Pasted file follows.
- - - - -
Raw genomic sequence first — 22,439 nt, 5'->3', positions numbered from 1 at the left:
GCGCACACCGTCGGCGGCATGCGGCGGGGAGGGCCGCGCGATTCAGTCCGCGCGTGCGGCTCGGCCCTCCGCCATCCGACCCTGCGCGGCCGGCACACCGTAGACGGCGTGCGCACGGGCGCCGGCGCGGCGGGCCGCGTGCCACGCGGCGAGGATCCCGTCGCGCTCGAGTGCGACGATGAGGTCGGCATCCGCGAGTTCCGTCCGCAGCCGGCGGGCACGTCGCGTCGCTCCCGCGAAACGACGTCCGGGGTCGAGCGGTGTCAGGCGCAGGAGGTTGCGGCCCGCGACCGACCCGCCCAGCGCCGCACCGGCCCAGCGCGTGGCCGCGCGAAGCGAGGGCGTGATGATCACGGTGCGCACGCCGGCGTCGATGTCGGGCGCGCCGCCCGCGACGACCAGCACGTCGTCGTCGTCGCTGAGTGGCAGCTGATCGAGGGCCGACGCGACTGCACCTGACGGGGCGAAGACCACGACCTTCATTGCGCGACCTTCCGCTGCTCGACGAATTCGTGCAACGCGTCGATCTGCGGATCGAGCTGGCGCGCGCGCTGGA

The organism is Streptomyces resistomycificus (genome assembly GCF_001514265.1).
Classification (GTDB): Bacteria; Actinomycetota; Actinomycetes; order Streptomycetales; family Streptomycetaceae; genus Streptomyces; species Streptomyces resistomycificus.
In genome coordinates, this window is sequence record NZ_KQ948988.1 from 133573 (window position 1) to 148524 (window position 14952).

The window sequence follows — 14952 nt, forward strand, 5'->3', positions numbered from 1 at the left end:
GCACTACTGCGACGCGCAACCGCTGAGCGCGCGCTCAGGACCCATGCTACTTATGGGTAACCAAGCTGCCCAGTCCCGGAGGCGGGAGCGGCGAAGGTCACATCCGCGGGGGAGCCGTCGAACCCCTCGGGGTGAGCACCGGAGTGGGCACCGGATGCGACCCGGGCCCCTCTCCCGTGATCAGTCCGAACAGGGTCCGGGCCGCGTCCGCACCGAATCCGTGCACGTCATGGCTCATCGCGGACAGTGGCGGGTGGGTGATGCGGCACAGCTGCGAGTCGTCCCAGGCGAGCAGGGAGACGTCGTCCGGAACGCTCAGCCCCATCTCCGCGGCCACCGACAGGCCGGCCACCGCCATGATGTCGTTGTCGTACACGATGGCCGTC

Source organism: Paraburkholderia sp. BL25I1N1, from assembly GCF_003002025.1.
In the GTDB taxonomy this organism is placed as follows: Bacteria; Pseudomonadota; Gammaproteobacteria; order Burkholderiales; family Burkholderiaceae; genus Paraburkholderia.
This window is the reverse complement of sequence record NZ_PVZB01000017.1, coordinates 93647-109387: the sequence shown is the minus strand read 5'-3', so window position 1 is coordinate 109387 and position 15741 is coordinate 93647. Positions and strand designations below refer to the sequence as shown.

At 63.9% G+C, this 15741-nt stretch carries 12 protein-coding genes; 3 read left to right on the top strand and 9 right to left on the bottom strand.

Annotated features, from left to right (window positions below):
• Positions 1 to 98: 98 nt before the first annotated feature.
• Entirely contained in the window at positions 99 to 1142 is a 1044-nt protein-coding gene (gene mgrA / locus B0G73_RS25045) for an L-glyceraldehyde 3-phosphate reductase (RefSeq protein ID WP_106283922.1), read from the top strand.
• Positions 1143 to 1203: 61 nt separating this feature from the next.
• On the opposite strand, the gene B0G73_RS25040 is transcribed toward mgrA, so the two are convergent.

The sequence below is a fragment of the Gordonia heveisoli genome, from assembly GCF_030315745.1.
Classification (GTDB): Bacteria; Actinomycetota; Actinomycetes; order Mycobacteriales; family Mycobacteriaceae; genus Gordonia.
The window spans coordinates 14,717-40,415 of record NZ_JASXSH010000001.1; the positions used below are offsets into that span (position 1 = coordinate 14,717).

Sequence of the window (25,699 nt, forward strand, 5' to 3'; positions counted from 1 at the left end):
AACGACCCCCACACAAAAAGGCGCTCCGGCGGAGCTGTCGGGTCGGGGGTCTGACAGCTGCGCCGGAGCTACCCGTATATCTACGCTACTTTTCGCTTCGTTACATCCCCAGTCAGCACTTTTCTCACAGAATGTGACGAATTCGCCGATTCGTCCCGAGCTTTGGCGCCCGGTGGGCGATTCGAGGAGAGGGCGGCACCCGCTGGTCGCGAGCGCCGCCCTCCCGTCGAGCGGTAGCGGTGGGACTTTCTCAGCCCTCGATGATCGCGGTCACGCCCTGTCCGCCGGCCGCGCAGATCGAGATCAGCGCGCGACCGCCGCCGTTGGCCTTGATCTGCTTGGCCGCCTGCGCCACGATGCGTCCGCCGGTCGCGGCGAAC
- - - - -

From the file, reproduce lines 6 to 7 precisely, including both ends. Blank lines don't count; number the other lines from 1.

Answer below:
The window sequence follows — 14952 nt, forward strand, 5'->3', positions numbered from 1 at the left end:
GCACTACTGCGACGCGCAACCGCTGAGCGCGCGCTCAGGACCCATGCTACTTATGGGTAACCAAGCTGCCCAGTCCCGGAGGCGGGAGCGGCGAAGGTCACATCCGCGGGGGAGCCGTCGAACCCCTCGGGGTGAGCACCGGAGTGGGCACCGGATGCGACCCGGGCCCCTCTCCCGTGATCAGTCCGAACAGGGTCCGGGCCGCGTCCGCACCGAATCCGTGCACGTCATGGCTCATCGCGGACAGTGGCGGGTGGGTGATGCGGCACAGCTGCGAGTCGTCCCAGGCGAGCAGGGAGACGTCGTCCGGAACGCTCAGCCCCATCTCCGCGGCCACCGACAGGCCGGCCACCGCCATGATGTCGTTGTCGTACACGATGGCCGTC